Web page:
8 Things You Don’t Need in Patagonia

 If there is one thing we have learned as trekking specialists, it’s that trekking is one of the best ways to feel human and that throwing lots of dollars at expensive niche gear is not always conducive to having said amazing experience.  With that in mind, let’s take a look at the 8 things you don’t need to see what you can get away with leaving behind!

How to Choose the Right Boots for Your Trek

Some say the word Patagonia means ‘Land of the Bigfeet’ in reference to the giants that, according to legend, once roamed the land at the end of the world. We’re not sure if that’s true, but we do know that looking after your feet during your hiking tour in Patagonia can mean the difference between endurance and enjoyment. We have a handy guide to choose the right footwear for your trek in Patagonia.

Trekking in Patagonia: Top 8 iPhone apps

A hiking holiday in Patagonia, the remote expanse of wilderness at the end of the world, used to be a means of leaving all modern technology behind. However, with the advent of smartphones, there is an increasing understanding of how technology can now enhance our enjoyment of our natural surroundings. Well, we’ve yet to come across an app dedicated to hiking in Patagonia, but in the meantime, here is our pick of best apps for this unique environment.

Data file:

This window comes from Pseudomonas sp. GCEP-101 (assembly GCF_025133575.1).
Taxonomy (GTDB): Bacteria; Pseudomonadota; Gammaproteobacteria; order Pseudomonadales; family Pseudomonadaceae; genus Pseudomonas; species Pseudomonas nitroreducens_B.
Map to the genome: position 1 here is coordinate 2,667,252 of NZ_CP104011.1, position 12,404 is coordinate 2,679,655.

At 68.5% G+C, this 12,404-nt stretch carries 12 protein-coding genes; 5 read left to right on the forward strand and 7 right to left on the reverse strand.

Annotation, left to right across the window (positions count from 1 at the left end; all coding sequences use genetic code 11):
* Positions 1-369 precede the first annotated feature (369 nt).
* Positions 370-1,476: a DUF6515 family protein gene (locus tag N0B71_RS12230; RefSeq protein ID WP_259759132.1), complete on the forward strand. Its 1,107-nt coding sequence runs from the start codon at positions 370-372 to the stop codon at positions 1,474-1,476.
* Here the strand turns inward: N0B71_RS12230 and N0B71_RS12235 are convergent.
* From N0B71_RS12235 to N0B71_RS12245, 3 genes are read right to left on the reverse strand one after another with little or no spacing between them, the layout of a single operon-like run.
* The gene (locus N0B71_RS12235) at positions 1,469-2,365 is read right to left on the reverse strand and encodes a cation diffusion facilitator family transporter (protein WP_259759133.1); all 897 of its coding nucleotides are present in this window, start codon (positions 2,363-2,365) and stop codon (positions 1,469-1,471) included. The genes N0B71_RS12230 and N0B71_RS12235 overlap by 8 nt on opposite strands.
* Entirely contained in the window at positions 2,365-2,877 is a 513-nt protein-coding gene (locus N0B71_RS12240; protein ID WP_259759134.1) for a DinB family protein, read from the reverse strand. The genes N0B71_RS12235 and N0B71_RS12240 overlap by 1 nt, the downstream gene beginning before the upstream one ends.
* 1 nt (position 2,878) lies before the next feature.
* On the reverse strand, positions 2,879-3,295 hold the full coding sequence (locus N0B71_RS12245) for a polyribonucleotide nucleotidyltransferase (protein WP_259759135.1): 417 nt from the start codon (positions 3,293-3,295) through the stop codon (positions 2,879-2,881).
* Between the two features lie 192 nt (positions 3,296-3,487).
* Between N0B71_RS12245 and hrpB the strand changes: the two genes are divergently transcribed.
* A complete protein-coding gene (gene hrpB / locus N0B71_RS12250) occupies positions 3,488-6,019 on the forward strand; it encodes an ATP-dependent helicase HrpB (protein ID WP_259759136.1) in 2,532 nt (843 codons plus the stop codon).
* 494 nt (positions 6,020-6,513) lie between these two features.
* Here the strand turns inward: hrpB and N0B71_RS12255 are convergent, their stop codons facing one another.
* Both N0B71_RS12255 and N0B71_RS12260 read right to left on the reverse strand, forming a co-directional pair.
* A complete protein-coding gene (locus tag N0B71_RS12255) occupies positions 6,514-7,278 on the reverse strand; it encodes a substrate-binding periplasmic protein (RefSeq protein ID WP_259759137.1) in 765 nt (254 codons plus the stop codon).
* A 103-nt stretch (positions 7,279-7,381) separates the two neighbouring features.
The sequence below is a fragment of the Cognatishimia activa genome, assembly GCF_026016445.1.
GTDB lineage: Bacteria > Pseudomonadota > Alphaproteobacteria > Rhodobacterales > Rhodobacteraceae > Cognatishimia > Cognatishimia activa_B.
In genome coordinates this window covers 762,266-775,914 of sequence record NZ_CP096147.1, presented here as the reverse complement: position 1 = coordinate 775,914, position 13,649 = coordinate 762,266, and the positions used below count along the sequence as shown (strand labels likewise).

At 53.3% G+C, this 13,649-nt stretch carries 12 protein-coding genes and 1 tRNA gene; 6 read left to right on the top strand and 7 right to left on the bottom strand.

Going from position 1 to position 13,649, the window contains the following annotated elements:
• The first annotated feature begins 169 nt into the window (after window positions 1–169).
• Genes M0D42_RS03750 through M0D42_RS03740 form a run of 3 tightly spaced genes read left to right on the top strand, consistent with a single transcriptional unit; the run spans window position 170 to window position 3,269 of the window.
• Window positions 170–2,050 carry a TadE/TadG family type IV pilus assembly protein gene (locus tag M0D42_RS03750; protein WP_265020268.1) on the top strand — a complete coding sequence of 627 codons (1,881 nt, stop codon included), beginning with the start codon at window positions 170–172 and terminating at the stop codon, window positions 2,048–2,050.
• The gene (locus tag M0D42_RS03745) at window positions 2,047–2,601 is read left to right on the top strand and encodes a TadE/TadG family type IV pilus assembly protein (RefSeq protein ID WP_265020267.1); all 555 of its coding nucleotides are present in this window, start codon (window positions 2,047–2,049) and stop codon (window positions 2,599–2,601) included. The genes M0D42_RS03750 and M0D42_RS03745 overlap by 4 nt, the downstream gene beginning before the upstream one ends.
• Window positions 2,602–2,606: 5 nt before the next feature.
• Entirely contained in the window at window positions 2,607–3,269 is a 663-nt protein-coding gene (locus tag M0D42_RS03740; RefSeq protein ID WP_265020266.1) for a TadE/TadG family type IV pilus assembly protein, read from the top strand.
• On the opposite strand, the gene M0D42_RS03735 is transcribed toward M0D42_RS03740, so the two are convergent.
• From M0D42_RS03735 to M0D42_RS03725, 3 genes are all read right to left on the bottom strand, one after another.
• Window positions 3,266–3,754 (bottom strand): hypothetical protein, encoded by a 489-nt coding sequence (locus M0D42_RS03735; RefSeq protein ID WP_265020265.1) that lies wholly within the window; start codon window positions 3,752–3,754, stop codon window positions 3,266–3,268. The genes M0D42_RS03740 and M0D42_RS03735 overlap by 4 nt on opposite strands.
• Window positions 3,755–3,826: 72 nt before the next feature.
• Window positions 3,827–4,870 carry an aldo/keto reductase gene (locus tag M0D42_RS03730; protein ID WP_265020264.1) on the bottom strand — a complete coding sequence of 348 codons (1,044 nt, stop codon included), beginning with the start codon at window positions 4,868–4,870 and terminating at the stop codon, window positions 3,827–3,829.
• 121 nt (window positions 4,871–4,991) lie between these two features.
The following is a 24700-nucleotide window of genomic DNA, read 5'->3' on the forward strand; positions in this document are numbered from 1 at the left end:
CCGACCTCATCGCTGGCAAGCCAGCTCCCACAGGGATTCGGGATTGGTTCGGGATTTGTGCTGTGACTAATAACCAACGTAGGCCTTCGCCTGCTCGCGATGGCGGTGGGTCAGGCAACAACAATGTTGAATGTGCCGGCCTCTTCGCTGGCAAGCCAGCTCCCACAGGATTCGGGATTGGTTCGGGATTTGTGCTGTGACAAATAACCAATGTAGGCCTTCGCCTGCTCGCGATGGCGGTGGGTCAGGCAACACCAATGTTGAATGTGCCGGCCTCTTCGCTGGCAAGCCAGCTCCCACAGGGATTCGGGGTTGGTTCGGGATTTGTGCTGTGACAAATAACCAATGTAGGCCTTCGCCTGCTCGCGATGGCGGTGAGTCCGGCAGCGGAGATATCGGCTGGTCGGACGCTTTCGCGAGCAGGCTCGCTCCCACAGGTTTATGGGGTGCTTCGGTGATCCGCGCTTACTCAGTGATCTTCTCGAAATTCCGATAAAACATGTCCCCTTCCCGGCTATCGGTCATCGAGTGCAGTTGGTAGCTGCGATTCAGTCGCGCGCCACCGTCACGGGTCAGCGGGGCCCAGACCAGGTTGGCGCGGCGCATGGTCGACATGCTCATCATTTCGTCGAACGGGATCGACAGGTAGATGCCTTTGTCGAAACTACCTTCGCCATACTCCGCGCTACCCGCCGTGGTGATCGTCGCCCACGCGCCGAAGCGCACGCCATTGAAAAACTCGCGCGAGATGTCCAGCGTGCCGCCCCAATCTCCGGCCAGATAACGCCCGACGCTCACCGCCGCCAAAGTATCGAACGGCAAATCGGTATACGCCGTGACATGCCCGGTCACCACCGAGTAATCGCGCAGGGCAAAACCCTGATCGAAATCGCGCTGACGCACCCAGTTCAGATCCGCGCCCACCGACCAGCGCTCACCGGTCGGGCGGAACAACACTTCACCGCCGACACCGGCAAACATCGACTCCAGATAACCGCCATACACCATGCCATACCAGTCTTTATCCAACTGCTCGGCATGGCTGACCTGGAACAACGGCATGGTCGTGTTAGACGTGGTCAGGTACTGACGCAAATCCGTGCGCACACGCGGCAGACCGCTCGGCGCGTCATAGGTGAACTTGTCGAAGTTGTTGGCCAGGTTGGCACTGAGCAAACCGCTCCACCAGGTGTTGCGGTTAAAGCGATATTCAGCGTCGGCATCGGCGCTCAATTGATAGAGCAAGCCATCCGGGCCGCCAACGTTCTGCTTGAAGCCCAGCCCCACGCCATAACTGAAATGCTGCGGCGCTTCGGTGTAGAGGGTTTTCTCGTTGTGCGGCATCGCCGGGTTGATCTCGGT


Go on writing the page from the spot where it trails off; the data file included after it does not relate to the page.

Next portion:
25 Things You Never Knew About Hiking Poles

Down on the hiking trails of Patagonia, hiking poles (or trekking poles if you prefer!) are a bit of a contentious issue. Everybody knows they reduce the impact on your knees and improve balance and stability, making it easier to cross streams and slippery rocks. If you’re setting off on a trekking adventure, make sure you read our list of 25 things you never knew about hiking poles first!

Top 5 Patagonia Hiking Snacks for Real People

There are plenty of thrilling multi-day hikes in Patagonia, and the advice for eating on the trail is clear: You should be snacking every two hours to keep your energy levels high. But the guidance on exactly what you should be eating can be confusing. Is trail mix the ideal trekking treat or just a sugary, fat-filled snack posing as health food? Does dried fruit beat fresh fruit by taking up less space or does it contain hidden sugars and fats? And is there anything wrong with eating a high fat diet when hiking anyway?